Saturday, January 7, 2017

CSST Gas Lines

If you use flexible gas connectors or CSST (corrugated stainless steel tubing) when hooking up the gas to a gas appliance, you need to make sure and do it safely. Flexible gas connectors are made of corrugated stainless steel and generally have no outer covering or protection. They are often used to connect a gas appliance to a rigid iron gas line. 

CSST, on the other hand, has an outer covering over the corrugated stainless steel, comes in large rolls, and is often used instead of black iron when piping gas lines. There are some installation practices for each of these products that need to be followed to avoid setting up a dangerous situation.

For flexible connectors, it is important that they not be used to go through walls, floors, or the unit cabinet. Iron pipe should pass through the unit cabinet to the gas valve. Contact with the metal side of the furnace cabinet can rub a hole in a flexible connector. Another reason for keeping flexible connectors out of the cabinet is the potential for loose electrical wires or connections to arc against the flexible connector and blow a hole in it. While this could also happen with black iron, there is far less likelihood of the arc blasting a hole in the iron. 

Flexible connectors can be used to make the final connection between the black iron leaving the furnace cabinet and the black iron piped into the furnace area. When using a flexible connector, the flared connectors are generally considered “unions.” Don’t forget to install a gas shutoff. Some flexible connectors are provided with a gas shutoff.

CSST is similar to flex connectors in construction with an outer layer of protective plastic. CSST can be pulled through interior walls, but metal nail protectors are required anywhere the CSST is inside the wall. CSST manufacturers make striker plates for this purpose. Protection needs to be approved by a listing agency, such as CSA or UL. Also, it is still best to use black iron to go into the furnace cabinet. The best practice is to penetrate exterior walls with black iron. If CSST is used to penetrate an exterior wall, protection is required.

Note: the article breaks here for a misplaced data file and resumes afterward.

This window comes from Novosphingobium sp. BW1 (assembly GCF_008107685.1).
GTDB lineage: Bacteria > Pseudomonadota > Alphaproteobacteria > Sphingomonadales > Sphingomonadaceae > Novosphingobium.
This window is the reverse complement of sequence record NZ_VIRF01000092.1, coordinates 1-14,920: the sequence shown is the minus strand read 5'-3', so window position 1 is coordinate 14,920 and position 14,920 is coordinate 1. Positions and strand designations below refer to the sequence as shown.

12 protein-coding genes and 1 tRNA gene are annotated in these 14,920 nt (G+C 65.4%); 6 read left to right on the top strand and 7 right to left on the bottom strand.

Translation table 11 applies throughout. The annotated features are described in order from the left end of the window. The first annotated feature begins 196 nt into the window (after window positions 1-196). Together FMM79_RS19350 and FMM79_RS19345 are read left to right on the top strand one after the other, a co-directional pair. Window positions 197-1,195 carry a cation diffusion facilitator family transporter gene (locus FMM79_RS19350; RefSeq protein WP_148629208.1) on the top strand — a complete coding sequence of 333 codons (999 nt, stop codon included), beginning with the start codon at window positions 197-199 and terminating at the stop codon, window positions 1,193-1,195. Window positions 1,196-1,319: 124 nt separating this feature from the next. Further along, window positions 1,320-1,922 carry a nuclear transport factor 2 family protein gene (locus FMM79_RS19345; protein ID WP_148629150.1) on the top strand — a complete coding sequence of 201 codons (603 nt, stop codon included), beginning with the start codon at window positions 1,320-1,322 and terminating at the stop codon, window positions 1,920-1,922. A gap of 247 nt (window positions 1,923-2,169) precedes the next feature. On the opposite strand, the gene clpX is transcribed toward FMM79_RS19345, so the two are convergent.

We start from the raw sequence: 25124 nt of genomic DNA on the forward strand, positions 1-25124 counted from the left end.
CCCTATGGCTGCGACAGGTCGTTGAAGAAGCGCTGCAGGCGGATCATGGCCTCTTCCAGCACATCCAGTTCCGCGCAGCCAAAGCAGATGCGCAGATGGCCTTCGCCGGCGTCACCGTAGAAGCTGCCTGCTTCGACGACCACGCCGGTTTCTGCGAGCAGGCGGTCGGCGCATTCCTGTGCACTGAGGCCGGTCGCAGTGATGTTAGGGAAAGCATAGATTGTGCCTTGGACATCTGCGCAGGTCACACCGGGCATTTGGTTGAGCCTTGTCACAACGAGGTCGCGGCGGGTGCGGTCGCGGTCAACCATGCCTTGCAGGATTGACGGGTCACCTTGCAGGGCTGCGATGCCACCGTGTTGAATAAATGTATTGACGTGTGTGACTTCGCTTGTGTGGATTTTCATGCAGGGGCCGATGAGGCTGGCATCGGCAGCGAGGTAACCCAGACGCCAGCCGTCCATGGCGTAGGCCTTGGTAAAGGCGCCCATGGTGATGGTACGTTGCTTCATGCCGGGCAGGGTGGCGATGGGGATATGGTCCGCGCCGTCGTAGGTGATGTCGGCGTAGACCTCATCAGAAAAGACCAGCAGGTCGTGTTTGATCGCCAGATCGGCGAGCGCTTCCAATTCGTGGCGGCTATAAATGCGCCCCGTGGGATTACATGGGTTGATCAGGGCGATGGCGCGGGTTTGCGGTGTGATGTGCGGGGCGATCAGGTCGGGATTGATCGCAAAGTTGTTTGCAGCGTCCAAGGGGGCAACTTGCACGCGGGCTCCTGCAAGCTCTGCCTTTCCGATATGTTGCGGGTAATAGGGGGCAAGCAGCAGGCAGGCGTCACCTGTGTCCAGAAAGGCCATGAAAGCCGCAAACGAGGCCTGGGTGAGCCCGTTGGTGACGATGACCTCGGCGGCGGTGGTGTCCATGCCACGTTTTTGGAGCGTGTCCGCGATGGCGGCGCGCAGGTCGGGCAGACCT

One of the biggest safety concerns with both flexible connectors and CSST piping is properly grounding the gas piping system. There have been many instances where lightning strikes near a building have blown holes in CSST gas lines or connectors. The grounding is to avoid this. The most common practice is to connect a bonding ground wire to the rigid black iron pipe outside the house BEFORE the first CSST connection. This bonding ground is connected to the ground rod or run inside to the ground bus of the electrical panel.

Here are a couple of links for more information”
Grounding: http://www.csstsafety.com/CSST-solution.html

Installation: http://www.tracpipe.com/Technical/CSST_Installation_Instructions/  

1 comment:

  1. Carter

    Great that you brought this out, as CSST is being sold at the DIY houses and put in improperly 97% of my observations. Proper installation is indeed an issue. I refuse to support CSST pipe due to even supply houses selling it to Techs who have not been trained as is the Code. At the DIY houses, there are forms that are supposed to be signed by the purchaser that that person is qualified. We have removed MUCH illegally run CSST even in Commercial applications. See you in March!

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